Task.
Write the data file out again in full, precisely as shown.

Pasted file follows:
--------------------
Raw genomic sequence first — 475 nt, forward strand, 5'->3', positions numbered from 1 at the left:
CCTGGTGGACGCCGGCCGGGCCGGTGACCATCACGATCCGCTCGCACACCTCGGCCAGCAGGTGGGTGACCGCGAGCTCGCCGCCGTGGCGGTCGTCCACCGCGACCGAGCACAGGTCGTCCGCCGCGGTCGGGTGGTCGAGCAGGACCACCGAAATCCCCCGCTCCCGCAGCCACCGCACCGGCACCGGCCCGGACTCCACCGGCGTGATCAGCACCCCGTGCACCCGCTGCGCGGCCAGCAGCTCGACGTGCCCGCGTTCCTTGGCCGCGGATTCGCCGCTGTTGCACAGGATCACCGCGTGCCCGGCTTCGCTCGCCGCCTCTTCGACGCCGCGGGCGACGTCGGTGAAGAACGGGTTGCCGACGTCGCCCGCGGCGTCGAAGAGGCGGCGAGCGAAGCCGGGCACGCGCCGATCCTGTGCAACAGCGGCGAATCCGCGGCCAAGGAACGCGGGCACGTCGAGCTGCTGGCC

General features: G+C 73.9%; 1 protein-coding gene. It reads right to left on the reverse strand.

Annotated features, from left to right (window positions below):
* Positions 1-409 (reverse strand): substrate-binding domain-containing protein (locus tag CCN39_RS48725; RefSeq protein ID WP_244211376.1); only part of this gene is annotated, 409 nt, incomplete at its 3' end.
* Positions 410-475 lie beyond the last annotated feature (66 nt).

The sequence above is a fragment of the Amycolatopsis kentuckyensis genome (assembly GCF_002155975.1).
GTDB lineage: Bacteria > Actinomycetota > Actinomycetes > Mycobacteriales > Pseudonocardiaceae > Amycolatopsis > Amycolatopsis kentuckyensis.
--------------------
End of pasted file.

Raw genomic sequence first — 475 nt, forward strand, 5'->3', positions numbered from 1 at the left:
CCTGGTGGACGCCGGCCGGGCCGGTGACCATCACGATCCGCTCGCACACCTCGGCCAGCAGGTGGGTGACCGCGAGCTCGCCGCCGTGGCGGTCGTCCACCGCGACCGAGCACAGGTCGTCCGCCGCGGTCGGGTGGTCGAGCAGGACCACCGAAATCCCCCGCTCCCGCAGCCACCGCACCGGCACCGGCCCGGACTCCACCGGCGTGATCAGCACCCCGTGCACCCGCTGCGCGGCCAGCAGCTCGACGTGCCCGCGTTCCTTGGCCGCGGATTCGCCGCTGTTGCACAGGATCACCGCGTGCCCGGCTTCGCTCGCCGCCTCTTCGACGCCGCGGGCGACGTCGGTGAAGAACGGGTTGCCGACGTCGCCCGCGGCGTCGAAGAGGCGGCGAGCGAAGCCGGGCACGCGCCGATCCTGTGCAACAGCGGCGAATCCGCGGCCAAGGAACGCGGGCACGTCGAGCTGCTGGCC

General features: G+C 73.9%; 1 protein-coding gene. It reads right to left on the reverse strand.

Annotated features, from left to right (window positions below):
* Positions 1-409 (reverse strand): substrate-binding domain-containing protein (locus tag CCN39_RS48725; RefSeq protein ID WP_244211376.1); only part of this gene is annotated, 409 nt, incomplete at its 3' end.
* Positions 410-475 lie beyond the last annotated feature (66 nt).

The sequence above is a fragment of the Amycolatopsis kentuckyensis genome (assembly GCF_002155975.1).
GTDB lineage: Bacteria > Actinomycetota > Actinomycetes > Mycobacteriales > Pseudonocardiaceae > Amycolatopsis > Amycolatopsis kentuckyensis.